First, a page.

In November 2020, 194 states and the European Union signed the agreement. 187 states and the EU, which are the basis for about 79% of global greenhouse gas emissions, have ratified or acceded to the agreement, including China and India, the 1st and 3rd largest CO2 emissions among UNFCCC members.    As of November 2020, the United States, Iran and Turkey are the only countries that account for more than 1% of global emissions that are not parties. When the agreement garnered enough signatures to cross the threshold on October 5, 2016, US President Barack Obama said: “Even if we achieve every goal. We will only reach part of where we need to go. He also said that “this agreement will help delay or avoid some of the worst consequences of climate change. It will help other nations reduce their emissions over time and set bolder targets as technology advances, all under a strong transparency system that will allow each nation to assess the progress of all other nations. `  The amount of the NSNs set by each country defines the objectives of that country. However, the “contributions” themselves are not binding under international law, for lack of specificity, normative character or mandatory language necessary for the creation of binding norms.  In addition, there will be no mechanism to compel a country to set a target in its NPP by a set date, and no implementation if a target set out in a NSP is not met.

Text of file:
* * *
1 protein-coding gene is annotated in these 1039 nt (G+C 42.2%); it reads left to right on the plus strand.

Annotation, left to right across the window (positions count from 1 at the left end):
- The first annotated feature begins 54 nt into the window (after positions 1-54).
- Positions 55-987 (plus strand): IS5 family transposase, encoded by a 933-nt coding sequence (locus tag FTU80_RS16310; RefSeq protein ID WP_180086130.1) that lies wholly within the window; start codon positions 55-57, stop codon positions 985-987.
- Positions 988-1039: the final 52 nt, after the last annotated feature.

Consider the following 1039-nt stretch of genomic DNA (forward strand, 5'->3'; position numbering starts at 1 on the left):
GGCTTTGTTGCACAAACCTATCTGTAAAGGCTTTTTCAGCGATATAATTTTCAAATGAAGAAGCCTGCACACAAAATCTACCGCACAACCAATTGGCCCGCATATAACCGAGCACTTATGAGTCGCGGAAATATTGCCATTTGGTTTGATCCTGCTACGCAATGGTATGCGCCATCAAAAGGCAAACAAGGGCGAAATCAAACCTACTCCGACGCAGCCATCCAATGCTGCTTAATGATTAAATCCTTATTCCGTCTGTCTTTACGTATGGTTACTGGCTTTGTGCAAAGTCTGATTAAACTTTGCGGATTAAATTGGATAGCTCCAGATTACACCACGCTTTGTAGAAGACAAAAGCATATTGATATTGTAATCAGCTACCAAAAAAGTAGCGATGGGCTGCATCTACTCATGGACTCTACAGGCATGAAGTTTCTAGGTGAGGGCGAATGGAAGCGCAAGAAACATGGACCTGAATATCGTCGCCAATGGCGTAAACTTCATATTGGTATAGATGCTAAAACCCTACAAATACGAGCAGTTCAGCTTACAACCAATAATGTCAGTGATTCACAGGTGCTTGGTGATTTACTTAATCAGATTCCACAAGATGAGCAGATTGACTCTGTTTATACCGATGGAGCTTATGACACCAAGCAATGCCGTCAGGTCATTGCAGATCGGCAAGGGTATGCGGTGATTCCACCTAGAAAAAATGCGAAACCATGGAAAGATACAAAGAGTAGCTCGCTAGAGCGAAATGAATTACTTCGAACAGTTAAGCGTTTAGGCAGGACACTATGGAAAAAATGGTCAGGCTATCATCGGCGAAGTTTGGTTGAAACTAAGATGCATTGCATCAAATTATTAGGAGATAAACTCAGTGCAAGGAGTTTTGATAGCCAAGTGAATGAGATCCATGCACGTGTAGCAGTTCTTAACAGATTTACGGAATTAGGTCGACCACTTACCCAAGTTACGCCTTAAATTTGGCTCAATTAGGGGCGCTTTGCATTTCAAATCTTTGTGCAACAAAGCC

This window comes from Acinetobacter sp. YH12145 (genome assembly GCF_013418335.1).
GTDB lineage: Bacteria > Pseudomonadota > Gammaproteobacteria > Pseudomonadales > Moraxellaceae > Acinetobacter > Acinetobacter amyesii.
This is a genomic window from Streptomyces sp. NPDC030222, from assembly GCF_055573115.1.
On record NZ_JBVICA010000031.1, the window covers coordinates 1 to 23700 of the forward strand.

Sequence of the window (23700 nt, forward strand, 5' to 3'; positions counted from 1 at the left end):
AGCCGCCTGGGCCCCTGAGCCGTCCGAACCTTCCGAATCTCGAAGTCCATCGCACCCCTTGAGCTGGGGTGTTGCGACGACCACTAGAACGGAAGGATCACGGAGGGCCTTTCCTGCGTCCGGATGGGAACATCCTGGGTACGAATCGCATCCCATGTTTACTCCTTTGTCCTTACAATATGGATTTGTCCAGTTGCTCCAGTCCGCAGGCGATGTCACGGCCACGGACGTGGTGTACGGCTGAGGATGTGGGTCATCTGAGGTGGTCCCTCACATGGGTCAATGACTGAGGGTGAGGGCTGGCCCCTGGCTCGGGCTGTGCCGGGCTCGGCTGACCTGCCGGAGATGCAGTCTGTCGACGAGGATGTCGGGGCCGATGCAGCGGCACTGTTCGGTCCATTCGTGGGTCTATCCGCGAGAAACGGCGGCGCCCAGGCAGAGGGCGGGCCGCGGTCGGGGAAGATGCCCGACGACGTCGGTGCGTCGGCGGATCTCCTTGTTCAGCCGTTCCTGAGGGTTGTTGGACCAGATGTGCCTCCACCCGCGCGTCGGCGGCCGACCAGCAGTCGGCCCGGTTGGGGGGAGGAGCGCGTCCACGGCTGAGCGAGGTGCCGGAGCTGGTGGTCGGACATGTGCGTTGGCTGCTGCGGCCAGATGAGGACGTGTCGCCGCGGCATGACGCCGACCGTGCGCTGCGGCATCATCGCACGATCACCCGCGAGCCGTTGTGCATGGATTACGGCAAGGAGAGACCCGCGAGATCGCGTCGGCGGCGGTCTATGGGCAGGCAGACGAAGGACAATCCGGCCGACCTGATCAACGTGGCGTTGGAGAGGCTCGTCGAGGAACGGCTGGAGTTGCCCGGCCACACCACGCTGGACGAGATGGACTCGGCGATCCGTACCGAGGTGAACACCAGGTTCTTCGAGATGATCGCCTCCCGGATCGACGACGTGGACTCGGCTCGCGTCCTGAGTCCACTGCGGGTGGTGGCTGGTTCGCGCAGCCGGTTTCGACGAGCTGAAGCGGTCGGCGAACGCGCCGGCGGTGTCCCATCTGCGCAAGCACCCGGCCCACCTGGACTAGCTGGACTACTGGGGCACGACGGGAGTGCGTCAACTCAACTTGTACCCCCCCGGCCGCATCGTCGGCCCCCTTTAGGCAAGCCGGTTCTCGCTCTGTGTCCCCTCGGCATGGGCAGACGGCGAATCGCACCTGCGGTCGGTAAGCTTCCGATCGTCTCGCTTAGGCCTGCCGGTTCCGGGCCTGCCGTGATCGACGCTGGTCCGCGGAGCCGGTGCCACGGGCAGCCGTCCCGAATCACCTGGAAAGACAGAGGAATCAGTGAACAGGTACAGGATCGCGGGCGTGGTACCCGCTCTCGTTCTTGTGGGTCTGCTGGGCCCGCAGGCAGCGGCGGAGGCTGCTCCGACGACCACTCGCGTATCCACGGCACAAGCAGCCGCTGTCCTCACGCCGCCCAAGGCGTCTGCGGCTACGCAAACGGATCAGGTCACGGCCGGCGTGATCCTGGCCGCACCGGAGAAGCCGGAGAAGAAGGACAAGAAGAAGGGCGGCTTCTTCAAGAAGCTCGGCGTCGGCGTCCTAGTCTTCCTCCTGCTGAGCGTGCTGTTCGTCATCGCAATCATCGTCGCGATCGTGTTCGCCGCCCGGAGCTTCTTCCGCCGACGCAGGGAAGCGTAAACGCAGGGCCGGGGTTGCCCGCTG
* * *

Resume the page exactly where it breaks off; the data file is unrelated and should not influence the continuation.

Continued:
There will be only one “Name and Shame” system or like János Pásztor, the UN. Under-Secretary-General for Climate Change, CBS News said, a “name and encouragement” plan.  Given that the agreement has no consequences if countries do not comply with their obligations, such a consensus is fragile. A stream of nations withdrawing from the agreement could trigger the withdrawal of other governments and lead to a total collapse of the agreement.  While the United States and Turkey are not part of the agreement, as they have not declared their intention to leave the 1992 UNFCCC, they will continue, as Annex 1 countries, to prepare national communications and an annual greenhouse gas inventory.  Adaptation issues received more attention during the formation of the Paris Agreement. Long-term collective adjustment targets are included in the agreement and countries are accountable for their adaptation measures, making adaptation a parallel element of the agreement with reduction.  Adjustment targets focus on improving adaptive capacity, increasing resilience and limiting vulnerability.  The implementation of the Agreement by all Member States is assessed every five years, with the first evaluation taking place in 2023.
The result will be used as a contribution to member States` new national contributions.  The inventory will not be one of the contributions/performance of each country, but of a collective analysis of what has been achieved and what remains to be done. That was in 1998, not after the agreement was signed. Both the EU and its Member States are individually responsible for ratifying the Paris Agreement. It has been reported that the EU and its 28 Member States are simultaneously depositing their instruments of ratification to ensure that neither the EU nor its Member States commit to obligations belonging exclusively to each other, and some feared a disagreement on each Member State`s share of the EU-wide reduction target. Just like the British vote to leave the EU, the Paris Pact could be delayed.  However, on 4 October 2016, the European Parliament approved the ratification of the Paris Agreement and the European Union deposited its instruments of ratification on 5 October 2016 with several Eu Member States.  Under the Paris Agreement, each country must define, plan and report regularly on its contribution to the fight against global warming.  No mechanism obliges a country to set a specific emissions target by a set date, but each target should go beyond the targets set previously. . . .